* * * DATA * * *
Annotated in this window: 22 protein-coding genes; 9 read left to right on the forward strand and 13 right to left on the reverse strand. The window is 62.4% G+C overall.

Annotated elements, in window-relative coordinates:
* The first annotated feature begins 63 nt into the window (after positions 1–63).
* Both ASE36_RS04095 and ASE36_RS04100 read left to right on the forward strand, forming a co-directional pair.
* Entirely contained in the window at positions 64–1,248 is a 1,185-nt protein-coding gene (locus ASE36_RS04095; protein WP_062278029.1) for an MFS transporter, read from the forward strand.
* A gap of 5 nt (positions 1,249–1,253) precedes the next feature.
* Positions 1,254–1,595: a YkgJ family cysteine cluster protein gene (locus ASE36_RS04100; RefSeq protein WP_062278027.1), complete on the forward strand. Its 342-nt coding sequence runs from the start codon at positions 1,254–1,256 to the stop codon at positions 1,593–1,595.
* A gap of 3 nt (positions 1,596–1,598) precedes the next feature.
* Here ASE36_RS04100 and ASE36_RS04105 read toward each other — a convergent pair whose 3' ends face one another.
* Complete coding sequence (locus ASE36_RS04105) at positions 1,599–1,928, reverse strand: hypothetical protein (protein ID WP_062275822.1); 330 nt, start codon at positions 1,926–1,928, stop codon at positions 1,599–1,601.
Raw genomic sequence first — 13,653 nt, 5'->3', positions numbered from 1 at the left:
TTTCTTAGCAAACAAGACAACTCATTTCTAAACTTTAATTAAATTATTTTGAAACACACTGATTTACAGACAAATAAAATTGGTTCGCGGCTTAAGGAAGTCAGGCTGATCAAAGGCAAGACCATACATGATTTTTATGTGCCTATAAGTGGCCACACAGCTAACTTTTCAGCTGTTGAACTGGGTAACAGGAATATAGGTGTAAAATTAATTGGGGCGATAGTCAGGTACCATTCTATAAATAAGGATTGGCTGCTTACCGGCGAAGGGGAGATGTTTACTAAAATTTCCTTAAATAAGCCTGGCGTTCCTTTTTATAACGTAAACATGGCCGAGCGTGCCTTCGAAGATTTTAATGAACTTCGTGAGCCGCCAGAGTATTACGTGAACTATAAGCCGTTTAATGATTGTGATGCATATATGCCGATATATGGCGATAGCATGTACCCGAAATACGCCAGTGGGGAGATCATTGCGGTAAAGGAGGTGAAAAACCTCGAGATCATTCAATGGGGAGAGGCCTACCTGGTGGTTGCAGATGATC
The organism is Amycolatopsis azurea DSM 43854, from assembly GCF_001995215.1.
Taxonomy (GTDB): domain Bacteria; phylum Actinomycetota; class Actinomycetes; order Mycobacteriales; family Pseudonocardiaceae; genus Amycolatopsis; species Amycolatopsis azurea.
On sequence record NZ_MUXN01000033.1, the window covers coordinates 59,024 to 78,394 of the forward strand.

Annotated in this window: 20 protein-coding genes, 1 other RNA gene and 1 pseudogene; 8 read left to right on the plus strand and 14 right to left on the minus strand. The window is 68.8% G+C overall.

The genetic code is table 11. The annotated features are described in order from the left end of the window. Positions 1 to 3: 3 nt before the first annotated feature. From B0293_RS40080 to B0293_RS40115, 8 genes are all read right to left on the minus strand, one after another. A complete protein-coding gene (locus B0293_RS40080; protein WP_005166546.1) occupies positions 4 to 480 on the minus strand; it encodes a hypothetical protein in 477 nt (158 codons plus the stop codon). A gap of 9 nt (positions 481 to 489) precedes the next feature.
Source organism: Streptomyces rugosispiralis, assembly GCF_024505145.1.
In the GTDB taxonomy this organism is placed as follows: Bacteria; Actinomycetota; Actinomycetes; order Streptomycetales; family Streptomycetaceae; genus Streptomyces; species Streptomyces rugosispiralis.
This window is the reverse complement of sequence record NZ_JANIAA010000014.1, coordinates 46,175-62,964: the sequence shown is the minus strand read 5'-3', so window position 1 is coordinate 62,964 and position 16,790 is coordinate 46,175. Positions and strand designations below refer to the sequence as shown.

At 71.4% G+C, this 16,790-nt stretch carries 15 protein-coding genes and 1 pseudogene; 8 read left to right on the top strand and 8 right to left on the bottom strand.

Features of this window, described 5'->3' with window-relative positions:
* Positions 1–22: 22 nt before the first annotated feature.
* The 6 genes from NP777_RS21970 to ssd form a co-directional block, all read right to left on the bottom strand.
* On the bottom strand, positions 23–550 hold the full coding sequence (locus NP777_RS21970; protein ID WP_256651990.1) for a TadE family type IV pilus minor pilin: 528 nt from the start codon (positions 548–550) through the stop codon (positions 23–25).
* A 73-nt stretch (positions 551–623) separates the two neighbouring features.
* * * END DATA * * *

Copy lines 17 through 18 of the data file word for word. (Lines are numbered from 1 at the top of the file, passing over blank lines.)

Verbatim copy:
The genetic code is table 11. The annotated features are described in order from the left end of the window. Positions 1 to 3: 3 nt before the first annotated feature. From B0293_RS40080 to B0293_RS40115, 8 genes are all read right to left on the minus strand, one after another. A complete protein-coding gene (locus B0293_RS40080; protein WP_005166546.1) occupies positions 4 to 480 on the minus strand; it encodes a hypothetical protein in 477 nt (158 codons plus the stop codon). A gap of 9 nt (positions 481 to 489) precedes the next feature.
Source organism: Streptomyces rugosispiralis, assembly GCF_024505145.1.